Tag: Wisconsin

Great Taste of the Midwest

Last August Kiddo had an event in Madison, WI, and I was killing time by sightseeing around the city on a bike. As I passed Olin Park, I noticed hordes of folks with pretzel necklaces walking toward the park. Having been to the Great American Beer Festival, I knew exactly what those pretzels signified. I later learned it was the Great Taste of the Midwest, a beer festival hosted by the Madison Homebrewers and Tasters Guild. Further research found not only was it one of the premier beer festivals in the nation, it was an extremely hard ticket to get. Ticket sales occur each spring with a limited number sold at area beer destinations and the remainder via lottery. Ticket sales are limited to 6000 with over 2/3 of the lottery requests unfulfilled. At the time I made a mental note (but not a calendar reminder) to get in the lottery in the spring.

And then forgot.

However, was pleasantly surprised on Friday when hubby walked in the house saying he was offered two tickets including a bus shuttle from a brewpub not too far from home. Did I want to go?


The day began at Delafield BrewHaus with a Ketel One Bloody Mary and in typical Milwaukee fashion a side car of beer. This was their tasty Naga-wicked Pale Ale (Nagawicka is a lake close by), a bit of lunch and an hour bus ride west to Madison.


Again hordes of folks, lots of pretzel necklaces, some including salami and cheese. Yes, its Wisconsin. But a well organized system to get folks in quickly, ID’s checked, wristbands applied, sampler glass and programs in hand.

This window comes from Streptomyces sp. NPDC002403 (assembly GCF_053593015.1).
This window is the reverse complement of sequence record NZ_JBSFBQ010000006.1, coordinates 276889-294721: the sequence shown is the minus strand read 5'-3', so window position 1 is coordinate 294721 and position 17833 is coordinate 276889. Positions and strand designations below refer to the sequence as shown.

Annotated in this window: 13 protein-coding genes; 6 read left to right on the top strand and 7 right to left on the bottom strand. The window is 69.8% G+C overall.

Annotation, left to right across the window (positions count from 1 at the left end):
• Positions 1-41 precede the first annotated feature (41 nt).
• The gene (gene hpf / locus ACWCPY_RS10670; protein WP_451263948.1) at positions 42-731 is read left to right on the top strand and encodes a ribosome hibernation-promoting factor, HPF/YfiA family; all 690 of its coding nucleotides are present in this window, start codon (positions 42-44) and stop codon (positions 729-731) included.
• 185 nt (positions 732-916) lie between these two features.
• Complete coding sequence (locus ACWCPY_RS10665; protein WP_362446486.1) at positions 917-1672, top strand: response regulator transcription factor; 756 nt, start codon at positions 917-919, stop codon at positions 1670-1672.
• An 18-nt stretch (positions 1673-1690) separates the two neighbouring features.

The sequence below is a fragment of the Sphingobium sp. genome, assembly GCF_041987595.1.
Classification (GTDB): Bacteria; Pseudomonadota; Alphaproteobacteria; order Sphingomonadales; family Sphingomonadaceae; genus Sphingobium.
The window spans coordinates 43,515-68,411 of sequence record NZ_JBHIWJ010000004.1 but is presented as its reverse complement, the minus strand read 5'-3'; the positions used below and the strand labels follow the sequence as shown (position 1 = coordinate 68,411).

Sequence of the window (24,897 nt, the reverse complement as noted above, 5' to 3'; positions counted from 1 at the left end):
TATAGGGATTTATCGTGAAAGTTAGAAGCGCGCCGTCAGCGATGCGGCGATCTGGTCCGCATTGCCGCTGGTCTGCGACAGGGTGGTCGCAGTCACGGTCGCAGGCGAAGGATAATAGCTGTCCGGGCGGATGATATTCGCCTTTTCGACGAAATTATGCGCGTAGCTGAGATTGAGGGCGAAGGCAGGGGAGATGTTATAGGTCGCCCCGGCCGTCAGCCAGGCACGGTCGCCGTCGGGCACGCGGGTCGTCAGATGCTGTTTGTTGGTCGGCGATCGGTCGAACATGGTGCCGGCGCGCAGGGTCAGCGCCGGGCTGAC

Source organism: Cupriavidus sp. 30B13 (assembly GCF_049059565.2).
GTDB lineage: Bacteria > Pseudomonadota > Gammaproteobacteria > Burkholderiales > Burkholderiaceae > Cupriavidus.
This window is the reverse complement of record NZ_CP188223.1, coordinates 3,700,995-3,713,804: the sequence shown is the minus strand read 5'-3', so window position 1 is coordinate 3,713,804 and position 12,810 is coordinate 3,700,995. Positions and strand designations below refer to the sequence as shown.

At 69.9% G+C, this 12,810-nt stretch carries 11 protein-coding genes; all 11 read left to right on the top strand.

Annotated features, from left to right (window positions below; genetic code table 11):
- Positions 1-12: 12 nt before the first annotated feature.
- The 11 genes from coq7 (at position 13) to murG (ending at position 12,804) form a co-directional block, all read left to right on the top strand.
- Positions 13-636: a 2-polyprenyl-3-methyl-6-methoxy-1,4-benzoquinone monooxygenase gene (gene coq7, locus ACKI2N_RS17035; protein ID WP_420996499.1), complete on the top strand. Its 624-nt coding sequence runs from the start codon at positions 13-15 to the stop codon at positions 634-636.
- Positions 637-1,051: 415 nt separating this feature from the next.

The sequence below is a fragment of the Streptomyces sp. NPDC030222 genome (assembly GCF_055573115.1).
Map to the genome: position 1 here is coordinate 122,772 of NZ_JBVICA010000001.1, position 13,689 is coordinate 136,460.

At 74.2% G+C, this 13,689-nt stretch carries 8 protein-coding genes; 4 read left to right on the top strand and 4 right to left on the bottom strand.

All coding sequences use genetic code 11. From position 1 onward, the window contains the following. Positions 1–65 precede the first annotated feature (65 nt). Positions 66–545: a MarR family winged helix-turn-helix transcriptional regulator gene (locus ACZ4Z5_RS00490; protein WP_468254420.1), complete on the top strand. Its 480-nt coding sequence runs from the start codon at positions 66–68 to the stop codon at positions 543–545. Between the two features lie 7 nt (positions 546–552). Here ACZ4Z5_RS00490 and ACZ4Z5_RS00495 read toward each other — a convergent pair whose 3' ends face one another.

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I was surprised how well organized the entire event felt. Much more manageable than GABF, but still with more excellent beer than I’d be able to taste in one afternoon. Not just more manageable from a waiting in line for a sample perspective, but also the crowds a bit more behaved. Porta potties were ample. Water stations easy to find. Next year, tho’ think I’ll take a clue from folks I saw, and wear a camelbak. (Hydration is key to 5 hours of beer sampling!!) Lots of music and interesting entertainment – unsure if planned or buskers, either way great.


I tried to focus on trying things not generally available, special tappings and limited releases. I was on a quest for sours. Others in my group seemed to go for Porters and Stouts, hubby was trying a bit of everything. I’ve been hearing great things about the sours being made by Troy Casey, a brewer with AC Golden/ MillerCoors, and hoped some of his stuff was at the Tenth & Blake booth. Headed there first and was not disappointed! The Peche was wonderful, the Berliner Weisse with flavor bubbles tons of fun. But it was Barry White, an amazing barrel aged sour using Leinekugel BerryWeiss treated with lactobacillus and Brettanomyces then aged in oak bourbon barrels that really stood out becoming one of my favorite beers of the day. From there on a tip, we headed over the to Shorts Brewing booth to try their PB & Banana…and fell in love with their Ginger in the Rye.